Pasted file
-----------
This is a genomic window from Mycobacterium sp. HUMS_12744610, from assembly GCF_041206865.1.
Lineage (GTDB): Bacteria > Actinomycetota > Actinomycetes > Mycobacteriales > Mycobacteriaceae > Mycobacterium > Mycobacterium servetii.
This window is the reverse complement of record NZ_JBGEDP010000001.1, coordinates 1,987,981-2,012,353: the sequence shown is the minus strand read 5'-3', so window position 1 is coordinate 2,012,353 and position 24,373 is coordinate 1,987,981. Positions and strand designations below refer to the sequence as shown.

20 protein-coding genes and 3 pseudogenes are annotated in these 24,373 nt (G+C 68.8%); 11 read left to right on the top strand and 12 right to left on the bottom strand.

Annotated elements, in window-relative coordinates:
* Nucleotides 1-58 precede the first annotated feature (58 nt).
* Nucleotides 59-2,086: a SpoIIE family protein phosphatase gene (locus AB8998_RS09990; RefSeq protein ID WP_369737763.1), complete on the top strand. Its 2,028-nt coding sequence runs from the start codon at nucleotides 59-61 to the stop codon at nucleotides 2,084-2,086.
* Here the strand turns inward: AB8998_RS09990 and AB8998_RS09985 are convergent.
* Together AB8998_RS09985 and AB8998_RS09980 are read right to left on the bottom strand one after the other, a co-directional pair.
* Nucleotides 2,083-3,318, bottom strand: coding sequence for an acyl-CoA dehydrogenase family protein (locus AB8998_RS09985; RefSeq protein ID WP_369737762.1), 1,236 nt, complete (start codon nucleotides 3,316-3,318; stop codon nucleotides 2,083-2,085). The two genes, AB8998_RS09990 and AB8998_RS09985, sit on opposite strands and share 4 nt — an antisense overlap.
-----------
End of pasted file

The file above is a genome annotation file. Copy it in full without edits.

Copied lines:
This is a genomic window from Mycobacterium sp. HUMS_12744610, from assembly GCF_041206865.1.
Lineage (GTDB): Bacteria > Actinomycetota > Actinomycetes > Mycobacteriales > Mycobacteriaceae > Mycobacterium > Mycobacterium servetii.
This window is the reverse complement of record NZ_JBGEDP010000001.1, coordinates 1,987,981-2,012,353: the sequence shown is the minus strand read 5'-3', so window position 1 is coordinate 2,012,353 and position 24,373 is coordinate 1,987,981. Positions and strand designations below refer to the sequence as shown.

20 protein-coding genes and 3 pseudogenes are annotated in these 24,373 nt (G+C 68.8%); 11 read left to right on the top strand and 12 right to left on the bottom strand.

Annotated elements, in window-relative coordinates:
* Nucleotides 1-58 precede the first annotated feature (58 nt).
* Nucleotides 59-2,086: a SpoIIE family protein phosphatase gene (locus AB8998_RS09990; RefSeq protein ID WP_369737763.1), complete on the top strand. Its 2,028-nt coding sequence runs from the start codon at nucleotides 59-61 to the stop codon at nucleotides 2,084-2,086.
* Here the strand turns inward: AB8998_RS09990 and AB8998_RS09985 are convergent.
* Together AB8998_RS09985 and AB8998_RS09980 are read right to left on the bottom strand one after the other, a co-directional pair.
* Nucleotides 2,083-3,318, bottom strand: coding sequence for an acyl-CoA dehydrogenase family protein (locus AB8998_RS09985; RefSeq protein ID WP_369737762.1), 1,236 nt, complete (start codon nucleotides 3,316-3,318; stop codon nucleotides 2,083-2,085). The two genes, AB8998_RS09990 and AB8998_RS09985, sit on opposite strands and share 4 nt — an antisense overlap.